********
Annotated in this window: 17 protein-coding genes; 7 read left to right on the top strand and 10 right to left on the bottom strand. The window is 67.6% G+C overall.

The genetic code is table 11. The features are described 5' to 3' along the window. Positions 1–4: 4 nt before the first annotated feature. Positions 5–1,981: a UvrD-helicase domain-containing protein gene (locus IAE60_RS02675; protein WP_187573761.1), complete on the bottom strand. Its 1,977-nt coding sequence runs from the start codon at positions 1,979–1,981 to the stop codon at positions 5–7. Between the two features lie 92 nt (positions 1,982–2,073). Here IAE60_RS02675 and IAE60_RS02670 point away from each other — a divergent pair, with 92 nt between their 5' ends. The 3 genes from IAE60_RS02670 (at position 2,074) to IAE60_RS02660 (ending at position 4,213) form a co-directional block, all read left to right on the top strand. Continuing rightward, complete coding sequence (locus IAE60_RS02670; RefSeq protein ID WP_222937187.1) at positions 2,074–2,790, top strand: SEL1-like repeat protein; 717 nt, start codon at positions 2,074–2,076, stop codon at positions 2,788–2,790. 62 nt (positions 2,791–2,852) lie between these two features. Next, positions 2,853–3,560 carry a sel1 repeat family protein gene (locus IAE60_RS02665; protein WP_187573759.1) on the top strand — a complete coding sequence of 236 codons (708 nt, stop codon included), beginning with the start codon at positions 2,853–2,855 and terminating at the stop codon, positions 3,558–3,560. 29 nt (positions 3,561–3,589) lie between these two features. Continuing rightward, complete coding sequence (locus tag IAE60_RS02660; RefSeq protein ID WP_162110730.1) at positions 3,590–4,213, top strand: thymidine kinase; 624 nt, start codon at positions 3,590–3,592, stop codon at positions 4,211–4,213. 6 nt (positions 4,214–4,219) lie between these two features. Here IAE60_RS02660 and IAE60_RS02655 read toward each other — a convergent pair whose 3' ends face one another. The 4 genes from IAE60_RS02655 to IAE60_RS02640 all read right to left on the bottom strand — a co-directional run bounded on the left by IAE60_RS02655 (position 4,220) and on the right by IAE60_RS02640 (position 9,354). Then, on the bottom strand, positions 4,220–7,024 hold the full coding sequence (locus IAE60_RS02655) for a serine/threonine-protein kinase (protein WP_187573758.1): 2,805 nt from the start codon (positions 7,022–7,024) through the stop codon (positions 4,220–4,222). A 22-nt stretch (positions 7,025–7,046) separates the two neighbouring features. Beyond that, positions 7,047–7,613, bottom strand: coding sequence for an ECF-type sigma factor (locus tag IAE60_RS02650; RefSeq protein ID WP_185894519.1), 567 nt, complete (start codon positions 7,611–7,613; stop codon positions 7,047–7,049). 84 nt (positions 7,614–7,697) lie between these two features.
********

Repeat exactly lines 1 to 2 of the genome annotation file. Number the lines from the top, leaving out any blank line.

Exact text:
Annotated in this window: 17 protein-coding genes; 7 read left to right on the top strand and 10 right to left on the bottom strand. The window is 67.6% G+C overall.

The genetic code is table 11. The features are described 5' to 3' along the window. Positions 1–4: 4 nt before the first annotated feature. Positions 5–1,981: a UvrD-helicase domain-containing protein gene (locus IAE60_RS02675; protein WP_187573761.1), complete on the bottom strand. Its 1,977-nt coding sequence runs from the start codon at positions 1,979–1,981 to the stop codon at positions 5–7. Between the two features lie 92 nt (positions 1,982–2,073). Here IAE60_RS02675 and IAE60_RS02670 point away from each other — a divergent pair, with 92 nt between their 5' ends. The 3 genes from IAE60_RS02670 (at position 2,074) to IAE60_RS02660 (ending at position 4,213) form a co-directional block, all read left to right on the top strand. Continuing rightward, complete coding sequence (locus IAE60_RS02670; RefSeq protein ID WP_222937187.1) at positions 2,074–2,790, top strand: SEL1-like repeat protein; 717 nt, start codon at positions 2,074–2,076, stop codon at positions 2,788–2,790. 62 nt (positions 2,791–2,852) lie between these two features. Next, positions 2,853–3,560 carry a sel1 repeat family protein gene (locus IAE60_RS02665; protein WP_187573759.1) on the top strand — a complete coding sequence of 236 codons (708 nt, stop codon included), beginning with the start codon at positions 2,853–2,855 and terminating at the stop codon, positions 3,558–3,560. 29 nt (positions 3,561–3,589) lie between these two features. Continuing rightward, complete coding sequence (locus tag IAE60_RS02660; RefSeq protein ID WP_162110730.1) at positions 3,590–4,213, top strand: thymidine kinase; 624 nt, start codon at positions 3,590–3,592, stop codon at positions 4,211–4,213. 6 nt (positions 4,214–4,219) lie between these two features. Here IAE60_RS02660 and IAE60_RS02655 read toward each other — a convergent pair whose 3' ends face one another. The 4 genes from IAE60_RS02655 to IAE60_RS02640 all read right to left on the bottom strand — a co-directional run bounded on the left by IAE60_RS02655 (position 4,220) and on the right by IAE60_RS02640 (position 9,354). Then, on the bottom strand, positions 4,220–7,024 hold the full coding sequence (locus IAE60_RS02655) for a serine/threonine-protein kinase (protein WP_187573758.1): 2,805 nt from the start codon (positions 7,022–7,024) through the stop codon (positions 4,220–4,222). A 22-nt stretch (positions 7,025–7,046) separates the two neighbouring features. Beyond that, positions 7,047–7,613, bottom strand: coding sequence for an ECF-type sigma factor (locus tag IAE60_RS02650; RefSeq protein ID WP_185894519.1), 567 nt, complete (start codon positions 7,611–7,613; stop codon positions 7,047–7,049). 84 nt (positions 7,614–7,697) lie between these two features.